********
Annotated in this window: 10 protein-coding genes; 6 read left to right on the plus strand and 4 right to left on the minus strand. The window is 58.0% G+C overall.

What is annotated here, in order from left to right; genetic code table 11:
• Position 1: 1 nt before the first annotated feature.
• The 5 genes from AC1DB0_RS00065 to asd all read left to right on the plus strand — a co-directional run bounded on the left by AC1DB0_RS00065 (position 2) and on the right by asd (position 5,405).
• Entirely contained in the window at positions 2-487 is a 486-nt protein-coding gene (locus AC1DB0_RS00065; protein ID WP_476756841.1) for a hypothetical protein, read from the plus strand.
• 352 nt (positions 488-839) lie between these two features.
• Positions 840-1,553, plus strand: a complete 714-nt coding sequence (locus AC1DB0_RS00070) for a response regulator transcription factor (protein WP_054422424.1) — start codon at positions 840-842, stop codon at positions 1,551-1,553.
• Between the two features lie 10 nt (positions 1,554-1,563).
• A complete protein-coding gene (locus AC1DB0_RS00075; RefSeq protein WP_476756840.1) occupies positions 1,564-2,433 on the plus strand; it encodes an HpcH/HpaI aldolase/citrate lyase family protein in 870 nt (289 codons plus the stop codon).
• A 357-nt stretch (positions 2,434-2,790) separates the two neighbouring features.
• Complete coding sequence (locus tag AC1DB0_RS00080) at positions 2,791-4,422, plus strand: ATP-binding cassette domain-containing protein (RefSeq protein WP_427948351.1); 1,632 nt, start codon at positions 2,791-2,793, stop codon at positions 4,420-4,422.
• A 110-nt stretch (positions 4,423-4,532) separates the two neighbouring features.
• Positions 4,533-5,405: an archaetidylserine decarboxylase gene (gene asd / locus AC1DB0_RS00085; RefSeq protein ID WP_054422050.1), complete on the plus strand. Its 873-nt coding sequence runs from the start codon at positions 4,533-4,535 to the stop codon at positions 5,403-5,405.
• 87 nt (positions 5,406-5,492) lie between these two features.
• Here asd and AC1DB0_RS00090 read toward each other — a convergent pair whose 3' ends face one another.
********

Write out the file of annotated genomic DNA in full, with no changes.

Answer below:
Annotated in this window: 10 protein-coding genes; 6 read left to right on the plus strand and 4 right to left on the minus strand. The window is 58.0% G+C overall.

What is annotated here, in order from left to right; genetic code table 11:
• Position 1: 1 nt before the first annotated feature.
• The 5 genes from AC1DB0_RS00065 to asd all read left to right on the plus strand — a co-directional run bounded on the left by AC1DB0_RS00065 (position 2) and on the right by asd (position 5,405).
• Entirely contained in the window at positions 2-487 is a 486-nt protein-coding gene (locus AC1DB0_RS00065; protein ID WP_476756841.1) for a hypothetical protein, read from the plus strand.
• 352 nt (positions 488-839) lie between these two features.
• Positions 840-1,553, plus strand: a complete 714-nt coding sequence (locus AC1DB0_RS00070) for a response regulator transcription factor (protein WP_054422424.1) — start codon at positions 840-842, stop codon at positions 1,551-1,553.
• Between the two features lie 10 nt (positions 1,554-1,563).
• A complete protein-coding gene (locus AC1DB0_RS00075; RefSeq protein WP_476756840.1) occupies positions 1,564-2,433 on the plus strand; it encodes an HpcH/HpaI aldolase/citrate lyase family protein in 870 nt (289 codons plus the stop codon).
• A 357-nt stretch (positions 2,434-2,790) separates the two neighbouring features.
• Complete coding sequence (locus tag AC1DB0_RS00080) at positions 2,791-4,422, plus strand: ATP-binding cassette domain-containing protein (RefSeq protein WP_427948351.1); 1,632 nt, start codon at positions 2,791-2,793, stop codon at positions 4,420-4,422.
• A 110-nt stretch (positions 4,423-4,532) separates the two neighbouring features.
• Positions 4,533-5,405: an archaetidylserine decarboxylase gene (gene asd / locus AC1DB0_RS00085; RefSeq protein ID WP_054422050.1), complete on the plus strand. Its 873-nt coding sequence runs from the start codon at positions 4,533-4,535 to the stop codon at positions 5,403-5,405.
• 87 nt (positions 5,406-5,492) lie between these two features.
• Here asd and AC1DB0_RS00090 read toward each other — a convergent pair whose 3' ends face one another.